sentence

under

a deferential

See Gall v. United States, 552

U.S. 38, 51 (2007)(Appellate courts must review the procedural


and substantive reasonableness of the sentence imposed under an
abuse-of-discretion standard.).
first

whether

the

district

We are required to consider


court

committed

significant

procedural error in imposing the sentence under 3553.

If no

procedural error was committed, [we] can only vacate a sentence


if it was substantively unreasonable in light of all relevant
facts. United States v. Heath, 559 F.3d 263, 266 (4th Cir.
2009) (citing United States v. Curry, 523 F.3d 436, 439 (4th
Cir. 2008)).

Improperly calculating the Guidelines range is a

significant procedural error.

Gall, 552 U.S. at 51.

Although Nwankwoala challenges both the procedural and


substantive reasonableness of his sentence, his arguments as to
each rely on his belief that the district court erred in using a
base offense level of 26 rather than 14.
arguments to support that assertion.

He offers several

He contends, for example,

that the plain language of 2M5.2 supports his position because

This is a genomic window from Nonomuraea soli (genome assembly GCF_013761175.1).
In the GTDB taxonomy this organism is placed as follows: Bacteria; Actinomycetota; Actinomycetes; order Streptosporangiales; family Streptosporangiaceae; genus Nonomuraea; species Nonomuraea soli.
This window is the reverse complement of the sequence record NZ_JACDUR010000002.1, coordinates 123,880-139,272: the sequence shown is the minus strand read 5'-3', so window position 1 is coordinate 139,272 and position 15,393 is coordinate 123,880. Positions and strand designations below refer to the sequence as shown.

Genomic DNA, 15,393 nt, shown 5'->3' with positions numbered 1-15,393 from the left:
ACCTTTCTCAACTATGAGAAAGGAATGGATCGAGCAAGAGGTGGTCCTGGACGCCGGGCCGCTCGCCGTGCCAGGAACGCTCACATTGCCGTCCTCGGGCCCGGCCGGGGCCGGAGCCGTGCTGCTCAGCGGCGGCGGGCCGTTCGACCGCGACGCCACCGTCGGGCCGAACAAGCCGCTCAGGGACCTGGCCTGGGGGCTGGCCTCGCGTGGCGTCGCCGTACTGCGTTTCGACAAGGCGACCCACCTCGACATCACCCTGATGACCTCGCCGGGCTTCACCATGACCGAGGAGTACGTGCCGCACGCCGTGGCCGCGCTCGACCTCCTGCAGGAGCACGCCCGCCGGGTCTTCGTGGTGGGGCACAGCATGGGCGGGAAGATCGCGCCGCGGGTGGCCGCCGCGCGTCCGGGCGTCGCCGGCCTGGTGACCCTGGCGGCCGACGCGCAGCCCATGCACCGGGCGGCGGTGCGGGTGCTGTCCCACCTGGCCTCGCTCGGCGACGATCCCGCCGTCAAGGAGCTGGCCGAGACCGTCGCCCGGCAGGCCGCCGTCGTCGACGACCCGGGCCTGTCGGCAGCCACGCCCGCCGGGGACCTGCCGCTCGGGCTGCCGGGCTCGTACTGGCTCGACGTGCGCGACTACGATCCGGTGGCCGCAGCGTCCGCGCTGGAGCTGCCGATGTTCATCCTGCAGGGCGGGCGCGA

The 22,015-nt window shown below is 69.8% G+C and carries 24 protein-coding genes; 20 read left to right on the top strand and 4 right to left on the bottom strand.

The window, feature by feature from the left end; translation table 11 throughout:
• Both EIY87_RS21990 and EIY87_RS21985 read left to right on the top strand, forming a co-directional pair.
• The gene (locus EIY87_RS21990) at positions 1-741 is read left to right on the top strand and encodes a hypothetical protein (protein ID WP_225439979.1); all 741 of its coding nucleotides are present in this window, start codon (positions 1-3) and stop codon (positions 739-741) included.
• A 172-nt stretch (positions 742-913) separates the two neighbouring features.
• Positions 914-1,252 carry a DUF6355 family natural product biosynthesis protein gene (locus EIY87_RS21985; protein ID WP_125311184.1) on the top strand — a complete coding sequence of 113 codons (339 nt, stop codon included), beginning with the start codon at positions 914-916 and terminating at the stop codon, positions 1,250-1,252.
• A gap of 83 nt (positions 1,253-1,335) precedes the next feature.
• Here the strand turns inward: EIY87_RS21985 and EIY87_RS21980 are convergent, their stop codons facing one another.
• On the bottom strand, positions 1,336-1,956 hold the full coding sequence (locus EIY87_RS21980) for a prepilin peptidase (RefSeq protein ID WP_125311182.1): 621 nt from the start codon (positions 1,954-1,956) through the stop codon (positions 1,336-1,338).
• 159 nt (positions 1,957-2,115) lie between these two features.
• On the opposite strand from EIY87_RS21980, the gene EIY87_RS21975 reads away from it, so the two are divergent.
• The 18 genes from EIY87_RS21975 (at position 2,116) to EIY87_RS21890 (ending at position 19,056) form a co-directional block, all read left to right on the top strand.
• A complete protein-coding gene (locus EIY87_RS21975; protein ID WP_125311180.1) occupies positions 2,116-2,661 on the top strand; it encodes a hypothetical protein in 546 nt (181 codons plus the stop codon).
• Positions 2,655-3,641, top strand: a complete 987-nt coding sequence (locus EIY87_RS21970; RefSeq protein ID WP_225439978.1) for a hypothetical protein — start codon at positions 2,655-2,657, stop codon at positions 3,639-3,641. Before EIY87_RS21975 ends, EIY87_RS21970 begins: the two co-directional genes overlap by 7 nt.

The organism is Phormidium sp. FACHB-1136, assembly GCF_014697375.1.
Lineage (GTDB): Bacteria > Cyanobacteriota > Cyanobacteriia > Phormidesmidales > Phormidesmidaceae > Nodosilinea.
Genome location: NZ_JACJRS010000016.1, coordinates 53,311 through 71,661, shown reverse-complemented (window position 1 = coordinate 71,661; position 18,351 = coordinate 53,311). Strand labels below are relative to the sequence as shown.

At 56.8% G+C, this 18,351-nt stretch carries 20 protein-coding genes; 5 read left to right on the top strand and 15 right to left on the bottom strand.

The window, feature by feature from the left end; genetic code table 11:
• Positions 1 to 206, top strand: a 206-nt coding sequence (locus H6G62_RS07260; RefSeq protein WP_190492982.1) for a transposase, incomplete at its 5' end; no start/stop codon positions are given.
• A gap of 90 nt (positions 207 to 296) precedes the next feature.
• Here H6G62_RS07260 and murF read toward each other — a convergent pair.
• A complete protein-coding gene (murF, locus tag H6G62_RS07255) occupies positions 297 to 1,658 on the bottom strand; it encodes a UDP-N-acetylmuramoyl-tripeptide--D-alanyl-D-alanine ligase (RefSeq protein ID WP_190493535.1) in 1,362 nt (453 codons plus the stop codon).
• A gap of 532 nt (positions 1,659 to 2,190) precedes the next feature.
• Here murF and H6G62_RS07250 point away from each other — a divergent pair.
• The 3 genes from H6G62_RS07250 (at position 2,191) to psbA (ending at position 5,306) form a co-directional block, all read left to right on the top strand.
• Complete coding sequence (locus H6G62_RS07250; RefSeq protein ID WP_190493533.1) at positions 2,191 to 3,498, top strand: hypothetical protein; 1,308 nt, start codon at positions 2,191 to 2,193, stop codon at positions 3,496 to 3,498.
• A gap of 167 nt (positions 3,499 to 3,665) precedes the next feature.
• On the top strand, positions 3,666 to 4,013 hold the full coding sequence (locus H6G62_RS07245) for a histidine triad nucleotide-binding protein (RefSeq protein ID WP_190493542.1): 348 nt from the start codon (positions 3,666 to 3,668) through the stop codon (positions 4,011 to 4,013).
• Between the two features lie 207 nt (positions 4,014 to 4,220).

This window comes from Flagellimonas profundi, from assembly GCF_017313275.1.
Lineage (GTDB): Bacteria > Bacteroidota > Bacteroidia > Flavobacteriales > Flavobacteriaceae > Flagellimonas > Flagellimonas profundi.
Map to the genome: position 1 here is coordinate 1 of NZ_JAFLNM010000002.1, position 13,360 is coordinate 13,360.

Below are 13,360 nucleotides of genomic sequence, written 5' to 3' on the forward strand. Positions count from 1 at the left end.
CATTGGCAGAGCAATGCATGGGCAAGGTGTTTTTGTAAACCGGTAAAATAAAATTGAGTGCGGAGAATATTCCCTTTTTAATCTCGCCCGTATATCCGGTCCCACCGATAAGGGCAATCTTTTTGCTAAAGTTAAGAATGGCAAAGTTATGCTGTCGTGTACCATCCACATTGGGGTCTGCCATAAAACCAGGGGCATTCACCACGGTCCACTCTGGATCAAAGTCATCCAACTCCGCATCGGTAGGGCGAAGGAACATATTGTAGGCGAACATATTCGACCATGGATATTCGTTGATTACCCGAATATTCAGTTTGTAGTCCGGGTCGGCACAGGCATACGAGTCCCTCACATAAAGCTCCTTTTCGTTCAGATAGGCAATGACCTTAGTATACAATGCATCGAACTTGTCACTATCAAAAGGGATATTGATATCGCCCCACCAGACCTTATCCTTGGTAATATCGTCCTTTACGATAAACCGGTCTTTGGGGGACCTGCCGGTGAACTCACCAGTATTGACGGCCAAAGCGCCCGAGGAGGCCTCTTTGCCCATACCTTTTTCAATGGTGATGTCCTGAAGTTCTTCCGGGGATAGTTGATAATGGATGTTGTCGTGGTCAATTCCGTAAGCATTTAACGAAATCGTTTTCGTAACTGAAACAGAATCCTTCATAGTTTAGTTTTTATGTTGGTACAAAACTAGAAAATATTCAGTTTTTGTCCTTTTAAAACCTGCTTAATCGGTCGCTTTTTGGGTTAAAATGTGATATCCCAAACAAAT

his sole firearm export was of less than ten non-fully automatic
small arms (as set forth in subdivision (2)), and the ammunition
should

not

district

count

courts

in

that

assessment.

understanding

of
5

He
2M5.2

also
is

claims

the

fundamentally

unfair and leads to an absurd outcome[] because the export of


a single round of ammunition would qualify for the same, higher,
offense
weaponry

level

as

contained

the
on

unlawful
the

export

Munitions

of

List,

tanks, helicopters[,] and vessels of war.


Br. 11, 12.)

more

sophisticated

such

as

military

(Appellants Opening

As such, he asserts the Sentencing Commission

either inadvertently failed to include ammunition in the list of


subdivision (2) less serious offenses under the AECA, or that
the

Sentencing

Commission

abdicated

institutional role by not doing so.

its

characteristic

Nwankwoala also points to

the 2011 amendment of 2M5.2, which he contends contained both


substantive and clarifying components, including a clarification
that ammunition was always meant to be included in the list of
exports that qualify for subdivision (2)s lesser offense level. 2
For all of these reasons, Nwankwoala contends the district court